As with every preceding year, 2019 has been a huge race consisting of 365 laps. What I really like about each one of these annual marathons is that every participant – regardless of age, physicality, station in life – has exactly 24 hours to complete each lap.
With race parameters clearly defined, it remains then for each “runner” to generate and contemplate what happens along the way: peaks and valleys, joys and sadnesses, splashy events and quiet moments.
To that end, time spent with family and friends becomes ever more special as the laps pile up. For Boomers, it is what we seldom anticipated during our salad days, when we took for granted all the hours we spent together at home, work, school, in the neighborhood. But as distances increased and face-to-face interactions dwindled, every visit, every phone call, even a few Facebook photos have become precious moments to be cherished. And cherish I did in 2019.
Sadly, too, part of each race is losing some so dear to us. Learning to live with memories in place of a parent, child, or companion is an adjustment requiring many laps over many races – perhaps even the remainder of a lifetime.
In retrospect, however, I can report that 2019 has been filled with experiences more positive than otherwise, partly because of the projects and activities that accompanied the steady rhythm of my accumulating laps.
For example, there were the three young women I have been tutoring for a while now, each of them with goals met in 2019. The Russian psychologist/athlete, determined to earn the doctorate in sports psychology unavailable in her home country, has improved her written language skills so markedly that she will begin graduate school in California next month.
A recent valedictorian of Urbana High School, who told me at our first session that she wanted to study physics in Germany, began her formal language study basically from scratch in 2017. Incredibly, in March she passed the German entrance exam and is currently working her way through that country’s university system.
And kudos to the Triad sophomore who has just completed her first year of German online! What a great bunch of students!
In addition to my knitting and sewing projects, there was always at least one book next to my recliner – complete with bookmark: I seldom finished a daily lap without having read a couple pages…or chapters. But I hit the book bonanza in January when I landed solidly in the world of Scarlett O’Hara to experience with her life in the South before, during, and after the Civil War. What a remarkable read!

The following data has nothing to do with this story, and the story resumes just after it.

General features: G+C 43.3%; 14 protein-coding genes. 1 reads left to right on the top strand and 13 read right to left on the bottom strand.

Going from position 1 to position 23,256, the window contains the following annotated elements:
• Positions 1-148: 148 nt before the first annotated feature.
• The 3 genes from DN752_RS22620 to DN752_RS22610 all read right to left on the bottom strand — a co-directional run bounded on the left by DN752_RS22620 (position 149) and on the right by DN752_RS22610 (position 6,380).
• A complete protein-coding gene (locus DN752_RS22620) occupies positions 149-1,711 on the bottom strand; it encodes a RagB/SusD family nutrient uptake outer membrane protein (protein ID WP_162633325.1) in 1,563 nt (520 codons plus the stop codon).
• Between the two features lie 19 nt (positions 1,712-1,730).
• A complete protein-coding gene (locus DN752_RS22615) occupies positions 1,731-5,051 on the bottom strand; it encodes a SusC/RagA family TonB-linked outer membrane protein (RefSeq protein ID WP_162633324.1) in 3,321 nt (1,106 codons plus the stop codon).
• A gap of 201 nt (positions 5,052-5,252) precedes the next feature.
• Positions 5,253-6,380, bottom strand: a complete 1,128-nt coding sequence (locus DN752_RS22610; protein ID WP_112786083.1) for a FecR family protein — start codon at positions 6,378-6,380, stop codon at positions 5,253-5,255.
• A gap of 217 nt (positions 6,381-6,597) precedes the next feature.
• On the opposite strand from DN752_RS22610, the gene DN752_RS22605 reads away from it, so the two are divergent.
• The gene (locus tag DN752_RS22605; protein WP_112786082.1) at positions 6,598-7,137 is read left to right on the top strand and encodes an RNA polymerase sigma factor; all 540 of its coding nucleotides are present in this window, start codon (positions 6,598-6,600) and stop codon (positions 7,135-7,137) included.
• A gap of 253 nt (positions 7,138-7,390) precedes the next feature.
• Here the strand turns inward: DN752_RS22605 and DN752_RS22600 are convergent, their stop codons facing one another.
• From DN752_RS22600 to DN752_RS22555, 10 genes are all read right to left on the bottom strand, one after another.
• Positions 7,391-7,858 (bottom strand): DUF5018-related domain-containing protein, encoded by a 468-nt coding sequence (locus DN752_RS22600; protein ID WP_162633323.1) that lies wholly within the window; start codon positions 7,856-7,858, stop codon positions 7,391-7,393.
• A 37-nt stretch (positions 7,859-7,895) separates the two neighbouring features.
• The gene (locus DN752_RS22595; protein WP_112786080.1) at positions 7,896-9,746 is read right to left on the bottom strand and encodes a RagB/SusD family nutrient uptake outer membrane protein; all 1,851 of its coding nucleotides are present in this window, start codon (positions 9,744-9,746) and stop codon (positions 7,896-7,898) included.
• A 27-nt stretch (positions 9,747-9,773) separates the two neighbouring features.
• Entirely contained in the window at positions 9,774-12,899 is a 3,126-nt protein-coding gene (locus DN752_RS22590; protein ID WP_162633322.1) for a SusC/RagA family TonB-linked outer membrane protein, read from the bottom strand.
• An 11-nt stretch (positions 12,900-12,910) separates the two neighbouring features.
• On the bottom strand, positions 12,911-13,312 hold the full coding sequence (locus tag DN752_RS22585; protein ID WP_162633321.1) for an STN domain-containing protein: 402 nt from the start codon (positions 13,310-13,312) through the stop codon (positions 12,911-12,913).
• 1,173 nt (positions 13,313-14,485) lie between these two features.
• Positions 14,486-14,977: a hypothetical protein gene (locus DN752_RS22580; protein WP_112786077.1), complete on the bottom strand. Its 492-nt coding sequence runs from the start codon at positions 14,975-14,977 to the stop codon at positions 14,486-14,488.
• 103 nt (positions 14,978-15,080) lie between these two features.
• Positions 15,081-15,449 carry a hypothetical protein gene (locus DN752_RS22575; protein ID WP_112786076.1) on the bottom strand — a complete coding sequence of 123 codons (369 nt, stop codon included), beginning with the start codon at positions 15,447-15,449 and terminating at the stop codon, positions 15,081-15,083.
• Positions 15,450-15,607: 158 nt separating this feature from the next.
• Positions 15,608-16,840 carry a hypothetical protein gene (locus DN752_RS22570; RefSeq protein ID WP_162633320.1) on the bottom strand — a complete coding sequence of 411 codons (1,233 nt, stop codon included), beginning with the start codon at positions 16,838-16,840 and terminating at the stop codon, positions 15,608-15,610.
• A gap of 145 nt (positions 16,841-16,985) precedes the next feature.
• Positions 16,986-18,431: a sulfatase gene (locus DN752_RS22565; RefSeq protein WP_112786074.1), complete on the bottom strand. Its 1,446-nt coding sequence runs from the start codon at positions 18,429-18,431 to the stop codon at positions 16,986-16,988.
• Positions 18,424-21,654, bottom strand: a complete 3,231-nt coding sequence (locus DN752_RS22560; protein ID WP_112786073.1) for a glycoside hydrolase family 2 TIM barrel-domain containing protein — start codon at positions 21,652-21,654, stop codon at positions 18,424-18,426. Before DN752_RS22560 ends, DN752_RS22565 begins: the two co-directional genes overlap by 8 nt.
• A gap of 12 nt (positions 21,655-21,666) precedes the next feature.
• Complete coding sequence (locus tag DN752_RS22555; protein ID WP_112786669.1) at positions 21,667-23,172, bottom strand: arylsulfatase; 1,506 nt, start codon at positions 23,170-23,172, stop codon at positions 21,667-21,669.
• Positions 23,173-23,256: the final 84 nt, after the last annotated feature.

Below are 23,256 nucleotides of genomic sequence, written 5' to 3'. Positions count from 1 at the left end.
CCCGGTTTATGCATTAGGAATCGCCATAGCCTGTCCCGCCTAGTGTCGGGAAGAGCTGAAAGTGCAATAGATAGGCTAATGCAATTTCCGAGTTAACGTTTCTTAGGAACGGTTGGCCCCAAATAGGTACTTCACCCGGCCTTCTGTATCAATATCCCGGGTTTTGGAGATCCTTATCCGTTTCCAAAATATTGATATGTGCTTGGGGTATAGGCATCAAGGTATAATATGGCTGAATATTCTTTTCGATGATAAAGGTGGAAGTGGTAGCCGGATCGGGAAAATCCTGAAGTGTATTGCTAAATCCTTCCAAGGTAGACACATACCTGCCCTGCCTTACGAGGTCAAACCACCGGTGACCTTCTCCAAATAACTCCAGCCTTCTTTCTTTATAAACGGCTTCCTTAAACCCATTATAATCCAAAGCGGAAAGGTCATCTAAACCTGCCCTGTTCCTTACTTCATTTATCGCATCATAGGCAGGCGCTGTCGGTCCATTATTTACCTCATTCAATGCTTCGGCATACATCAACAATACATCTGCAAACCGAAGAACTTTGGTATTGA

I also wrote, spending parts of five laps each week on 52 columns for the UDC, as well as a couple of profiles for Otterbein’s alumni magazine.
And by late summer I was combining my writing with my concerns for certain ongoing political events. Infuriated by the same old public circus and lack of effective official response after the shootings in El Paso and Dayton, I wrote a column for the UDC, which I now refer to as my AGAIN article.
Shortly thereafter, I decided to share that article with my legislative representatives in Washington and Columbus – Jordan, Portman, Brown, Huffman, and Vitale. And I admit I got carried away: six weeks and a few hundred dollars later, I had sent article reprints in hand-addressed envelopes to every member of the U.S. Senate, the U.S. House of Representatives, the President and the Vice-President, the governor, and the mayor of Dayton.
Oh, I know I was more than a bit batty to think my efforts might make a difference. Although I did not really expect to hear from any huge numbers of the leaders I contacted, I was disappointed at the sound of crickets from my reps in D.C. and their counterparts here in Ohio. I did receive a sincerely-written form letter from a congresswoman in Massachusetts, an e-mail link to Governor DeWine’s 17-point plan from his personal aide, and a nice note from Dayton mayor Nan Whaley.
I do not, however, consider my exercise in democracy a waste of time, effort, or money. As an American, I am allowed to express my views. In fact, as an American I SHOULD express myself to those representing me.
Unfortunately, I still spent many a lap in 2019 pretty wound up about the struggle for America’s future. My political anxiety and apprehension, I think, made the absolute highlight of the entire race that much more delightful.
Thanksgiving, just a few weeks ago, was the best day ever. The food was excellent, the company even better. It was all so very special because it was so us: several generations of family spending an afternoon together laughing, reminiscing and futuring, missing those unable to attend, catching up. It was the loveliest of all things lovely.
And now here I am – here we all are – headed for the finish line of 2019. But the race we are running is unique in the world of sports. The very moment we lean into the tape, we will find ourselves already on the start line of 2020. As fireworks burst behind us, as we toast a new year, with hugs and kisses all around – the starter will raise his pistol. And Ready! Set! Go! We will be off again…
Shirley Scott, a 1966 graduate of Graham High School, is a native of Champaign County. After receiving degrees in English and German from Otterbein College, she returned to GHS in 1970 where she taught until retiring in 2010. From 1976-2001 she coordinated the German Exchange Program with the Otto-Hahn-Gymnasium in Springe.